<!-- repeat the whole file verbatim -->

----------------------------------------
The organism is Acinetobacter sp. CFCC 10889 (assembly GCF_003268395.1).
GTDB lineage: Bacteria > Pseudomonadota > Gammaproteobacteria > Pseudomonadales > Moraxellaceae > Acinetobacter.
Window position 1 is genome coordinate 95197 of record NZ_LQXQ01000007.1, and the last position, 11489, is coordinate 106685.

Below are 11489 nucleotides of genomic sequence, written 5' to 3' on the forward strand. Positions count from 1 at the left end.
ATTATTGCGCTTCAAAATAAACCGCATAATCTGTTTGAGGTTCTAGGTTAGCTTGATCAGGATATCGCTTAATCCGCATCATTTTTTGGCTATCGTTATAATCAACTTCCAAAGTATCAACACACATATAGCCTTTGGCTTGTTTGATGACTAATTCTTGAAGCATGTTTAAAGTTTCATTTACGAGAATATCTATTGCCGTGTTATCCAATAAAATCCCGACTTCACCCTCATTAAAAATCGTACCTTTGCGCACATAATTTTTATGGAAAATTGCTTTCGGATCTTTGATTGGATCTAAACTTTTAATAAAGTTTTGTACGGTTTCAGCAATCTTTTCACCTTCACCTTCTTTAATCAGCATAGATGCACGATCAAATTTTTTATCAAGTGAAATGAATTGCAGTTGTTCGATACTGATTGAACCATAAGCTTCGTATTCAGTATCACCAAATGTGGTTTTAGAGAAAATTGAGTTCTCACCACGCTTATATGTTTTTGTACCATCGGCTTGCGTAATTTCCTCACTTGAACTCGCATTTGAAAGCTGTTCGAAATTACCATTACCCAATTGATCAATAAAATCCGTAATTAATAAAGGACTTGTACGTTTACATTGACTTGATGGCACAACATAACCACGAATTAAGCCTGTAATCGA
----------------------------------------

The organism is Acinetobacter sp. CFCC 10889 (assembly GCF_003268395.1).
GTDB lineage: Bacteria > Pseudomonadota > Gammaproteobacteria > Pseudomonadales > Moraxellaceae > Acinetobacter.
Window position 1 is genome coordinate 95197 of record NZ_LQXQ01000007.1, and the last position, 11489, is coordinate 106685.

Below are 11489 nucleotides of genomic sequence, written 5' to 3' on the forward strand. Positions count from 1 at the left end.
ATTATTGCGCTTCAAAATAAACCGCATAATCTGTTTGAGGTTCTAGGTTAGCTTGATCAGGATATCGCTTAATCCGCATCATTTTTTGGCTATCGTTATAATCAACTTCCAAAGTATCAACACACATATAGCCTTTGGCTTGTTTGATGACTAATTCTTGAAGCATGTTTAAAGTTTCATTTACGAGAATATCTATTGCCGTGTTATCCAATAAAATCCCGACTTCACCCTCATTAAAAATCGTACCTTTGCGCACATAATTTTTATGGAAAATTGCTTTCGGATCTTTGATTGGATCTAAACTTTTAATAAAGTTTTGTACGGTTTCAGCAATCTTTTCACCTTCACCTTCTTTAATCAGCATAGATGCACGATCAAATTTTTTATCAAGTGAAATGAATTGCAGTTGTTCGATACTGATTGAACCATAAGCTTCGTATTCAGTATCACCAAATGTGGTTTTAGAGAAAATTGAGTTCTCACCACGCTTATATGTTTTTGTACCATCGGCTTGCGTAATTTCCTCACTTGAACTCGCATTTGAAAGCTGTTCGAAATTACCATTACCCAATTGATCAATAAAATCCGTAATTAATAAAGGACTTGTACGTTTACATTGACTTGATGGCACAACATAACCACGAATTAAGCCTGTAATCGA